Sceptical Richard

Will it have Crowsnest on board? I’m all for having the carriers and the capability they confer, but i think deploying them to the Far East is unnecessary tokenism. That area is for the US, Australia, Japan and S Korea to patrol. We’ve got enough fish to fry with the N Atlantic, Mediterranean and Gulf regions.

Ron

If I understand correctly there will be three crows nest systems on board. However they are the test and evaluation systems, so not fully operational.

Captain P Wash

Not fully but more than capable…. apparently.

Sceptical Richard

Thanks

David Flandry

I believe the plan is for five AEW helicopters per carrier eventually, and nine ASW copters.

Captain P Wash

Yes There will be…. and they will be up and at it too………… Horses mouth.

Sceptical Richard

Thanks Captain!

Supportive Bloke

I see CrowsNest as a bit of a stopgap until something more sophisticated and drone orientated comes along.

Whilst CrowsNest is essential for short term sovereign use, the presence of 12+ USMC jets will ensure overwatch as needed from our friends in the USA.

Cooperation from the Japanese too, on an interoperability training basis is pretty sure to happen as well.

Maybe this is also more “Join the navy, see the World?” Rather then wearing grooves in the Atlantic and Greenland Gap doing ASW……might be good for crew morale?

Captain P Wash

Every Weapon/capability is a stop gap until something else comes along though…… The trick is to be able to use it in the most productive and lethal way.

David Barry

Although when the septics achieve and… accept… SRVL they will be able to provide a very credible CAP capability and IF they can communicate via Link 16 one hopes that they can add to the picture of the one provided by Crowsnest.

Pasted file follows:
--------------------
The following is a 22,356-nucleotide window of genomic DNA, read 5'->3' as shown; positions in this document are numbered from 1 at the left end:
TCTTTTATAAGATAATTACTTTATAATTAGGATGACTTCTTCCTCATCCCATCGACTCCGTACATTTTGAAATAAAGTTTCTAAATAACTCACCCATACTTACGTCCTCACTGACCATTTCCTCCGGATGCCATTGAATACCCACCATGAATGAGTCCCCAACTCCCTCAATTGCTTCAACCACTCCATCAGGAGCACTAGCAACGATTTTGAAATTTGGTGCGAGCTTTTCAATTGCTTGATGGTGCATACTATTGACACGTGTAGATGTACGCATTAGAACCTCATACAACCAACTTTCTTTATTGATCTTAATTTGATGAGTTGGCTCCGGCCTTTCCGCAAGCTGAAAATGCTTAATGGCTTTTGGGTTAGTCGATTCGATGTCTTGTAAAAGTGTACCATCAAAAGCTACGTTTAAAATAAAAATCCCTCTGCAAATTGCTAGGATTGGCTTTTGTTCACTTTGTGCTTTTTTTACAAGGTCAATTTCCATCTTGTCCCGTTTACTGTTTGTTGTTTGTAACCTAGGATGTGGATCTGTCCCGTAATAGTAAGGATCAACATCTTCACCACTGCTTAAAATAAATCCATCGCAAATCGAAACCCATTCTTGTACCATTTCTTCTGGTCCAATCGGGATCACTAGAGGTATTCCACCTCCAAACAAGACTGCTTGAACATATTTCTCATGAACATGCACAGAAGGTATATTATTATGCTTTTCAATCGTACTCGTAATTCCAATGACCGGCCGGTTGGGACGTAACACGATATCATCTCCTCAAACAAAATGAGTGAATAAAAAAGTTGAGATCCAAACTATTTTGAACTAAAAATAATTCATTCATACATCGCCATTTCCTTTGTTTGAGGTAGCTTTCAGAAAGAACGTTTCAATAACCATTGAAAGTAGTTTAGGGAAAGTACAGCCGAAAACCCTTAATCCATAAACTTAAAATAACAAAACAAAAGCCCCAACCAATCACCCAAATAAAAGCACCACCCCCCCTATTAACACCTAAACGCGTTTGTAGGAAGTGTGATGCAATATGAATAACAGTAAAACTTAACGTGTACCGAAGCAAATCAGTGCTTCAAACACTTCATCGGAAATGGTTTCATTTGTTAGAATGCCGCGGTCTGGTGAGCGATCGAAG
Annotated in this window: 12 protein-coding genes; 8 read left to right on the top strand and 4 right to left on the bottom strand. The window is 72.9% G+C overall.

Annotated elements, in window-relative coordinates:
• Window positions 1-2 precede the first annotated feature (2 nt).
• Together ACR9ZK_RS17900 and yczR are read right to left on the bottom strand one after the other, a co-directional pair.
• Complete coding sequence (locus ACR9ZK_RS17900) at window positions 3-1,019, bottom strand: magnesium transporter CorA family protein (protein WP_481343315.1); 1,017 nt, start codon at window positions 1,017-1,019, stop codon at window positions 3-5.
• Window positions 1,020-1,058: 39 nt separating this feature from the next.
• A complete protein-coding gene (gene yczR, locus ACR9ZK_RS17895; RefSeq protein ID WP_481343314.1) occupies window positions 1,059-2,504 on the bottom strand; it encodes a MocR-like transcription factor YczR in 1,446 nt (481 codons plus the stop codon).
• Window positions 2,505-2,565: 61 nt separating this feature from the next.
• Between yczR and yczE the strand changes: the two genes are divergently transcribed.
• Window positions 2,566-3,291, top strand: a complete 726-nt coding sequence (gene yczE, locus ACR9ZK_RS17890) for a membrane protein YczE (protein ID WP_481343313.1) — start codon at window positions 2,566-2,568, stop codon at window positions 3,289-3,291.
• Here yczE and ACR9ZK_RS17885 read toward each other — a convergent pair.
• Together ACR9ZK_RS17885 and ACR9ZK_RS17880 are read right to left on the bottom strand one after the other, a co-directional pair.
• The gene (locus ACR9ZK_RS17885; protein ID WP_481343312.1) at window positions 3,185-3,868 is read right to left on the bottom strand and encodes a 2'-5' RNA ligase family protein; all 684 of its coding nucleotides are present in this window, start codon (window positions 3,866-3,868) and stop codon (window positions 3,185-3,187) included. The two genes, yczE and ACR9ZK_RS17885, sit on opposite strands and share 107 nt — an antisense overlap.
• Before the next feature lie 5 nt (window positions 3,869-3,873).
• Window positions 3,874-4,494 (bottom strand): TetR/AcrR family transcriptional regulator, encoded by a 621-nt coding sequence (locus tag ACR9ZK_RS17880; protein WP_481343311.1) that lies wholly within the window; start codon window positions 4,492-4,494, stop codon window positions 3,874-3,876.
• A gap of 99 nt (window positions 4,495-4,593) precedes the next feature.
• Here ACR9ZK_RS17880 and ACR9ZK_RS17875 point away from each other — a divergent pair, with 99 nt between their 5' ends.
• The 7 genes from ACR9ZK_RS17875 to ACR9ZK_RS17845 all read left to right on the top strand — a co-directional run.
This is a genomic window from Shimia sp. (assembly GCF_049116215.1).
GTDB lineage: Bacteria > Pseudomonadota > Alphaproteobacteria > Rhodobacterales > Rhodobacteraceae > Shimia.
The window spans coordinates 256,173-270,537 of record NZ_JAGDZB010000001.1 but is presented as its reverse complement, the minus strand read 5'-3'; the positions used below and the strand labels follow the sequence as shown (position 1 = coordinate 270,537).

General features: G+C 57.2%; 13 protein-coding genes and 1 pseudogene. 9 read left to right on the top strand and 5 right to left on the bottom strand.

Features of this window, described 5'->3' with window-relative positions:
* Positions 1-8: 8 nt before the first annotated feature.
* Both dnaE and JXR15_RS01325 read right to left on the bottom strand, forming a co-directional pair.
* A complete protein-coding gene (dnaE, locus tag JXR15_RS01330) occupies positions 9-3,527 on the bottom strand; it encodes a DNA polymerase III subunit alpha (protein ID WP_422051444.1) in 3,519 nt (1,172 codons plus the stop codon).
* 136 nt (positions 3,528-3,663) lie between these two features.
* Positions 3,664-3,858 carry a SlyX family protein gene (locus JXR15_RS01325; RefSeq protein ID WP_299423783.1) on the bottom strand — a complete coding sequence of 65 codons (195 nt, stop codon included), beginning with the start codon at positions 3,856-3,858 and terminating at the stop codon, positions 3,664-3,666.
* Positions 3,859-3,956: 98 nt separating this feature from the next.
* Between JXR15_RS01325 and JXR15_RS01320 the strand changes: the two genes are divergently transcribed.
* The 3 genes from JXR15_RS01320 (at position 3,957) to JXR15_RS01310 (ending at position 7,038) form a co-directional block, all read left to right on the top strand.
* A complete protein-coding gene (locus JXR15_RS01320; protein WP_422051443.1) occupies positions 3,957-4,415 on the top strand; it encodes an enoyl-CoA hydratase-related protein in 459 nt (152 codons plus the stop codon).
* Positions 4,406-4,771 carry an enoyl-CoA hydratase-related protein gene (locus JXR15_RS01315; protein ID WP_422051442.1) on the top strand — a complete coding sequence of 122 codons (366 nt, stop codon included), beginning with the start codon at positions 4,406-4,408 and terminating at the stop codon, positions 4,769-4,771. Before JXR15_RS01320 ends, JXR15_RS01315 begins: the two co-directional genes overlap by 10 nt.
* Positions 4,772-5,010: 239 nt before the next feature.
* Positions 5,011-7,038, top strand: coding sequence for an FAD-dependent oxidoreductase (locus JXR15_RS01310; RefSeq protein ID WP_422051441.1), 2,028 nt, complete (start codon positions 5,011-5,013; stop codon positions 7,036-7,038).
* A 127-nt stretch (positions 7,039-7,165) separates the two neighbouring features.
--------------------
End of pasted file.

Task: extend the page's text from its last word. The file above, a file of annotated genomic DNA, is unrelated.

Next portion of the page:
(I assume that a Brit 35 will be able to communicate with the mother ship and therefore the USMC will do as well)

Ian

Hi SB……do the Japanese have F35b’s and would they like an aircraft carrier to play on…….
Thanks Ian

TrevorH

How does ‘drone operated’ help. The equipment has to be of a certain size and weight. It has to take off and importantly land. Our carriers are very good but conventional planes as opposed to VTOL need catapults and arrestors.
I dont see how drones help in any way. And I’m still not sure that a helicopter really helps… how long can they loiter and how high can they fly and how viable in less than ideal weather?

Glass Half Full

It probably depends on what one visualizes with “drone operated”. I’ve posted it before but the following link demonstrates the type of UAV platform that might make unmanned carrier and other warship based VSTOL AEW practical, with better range and endurance than helicopters. This solution supports VTOL, STOL as well as CTOL. https://www.sabrewingaircraft.com/cargo-uav/ This solution, developed to support long range cargo delivery in places like Alaska, is basically a helicopter turboshaft engine generating electrical power for electrical lift/propulsion motors. It carries a VTOL payload of up to 5,400 lbs / 2,455 kg over a distance of 1000 nm / 1850… Read more »

Glass Half Full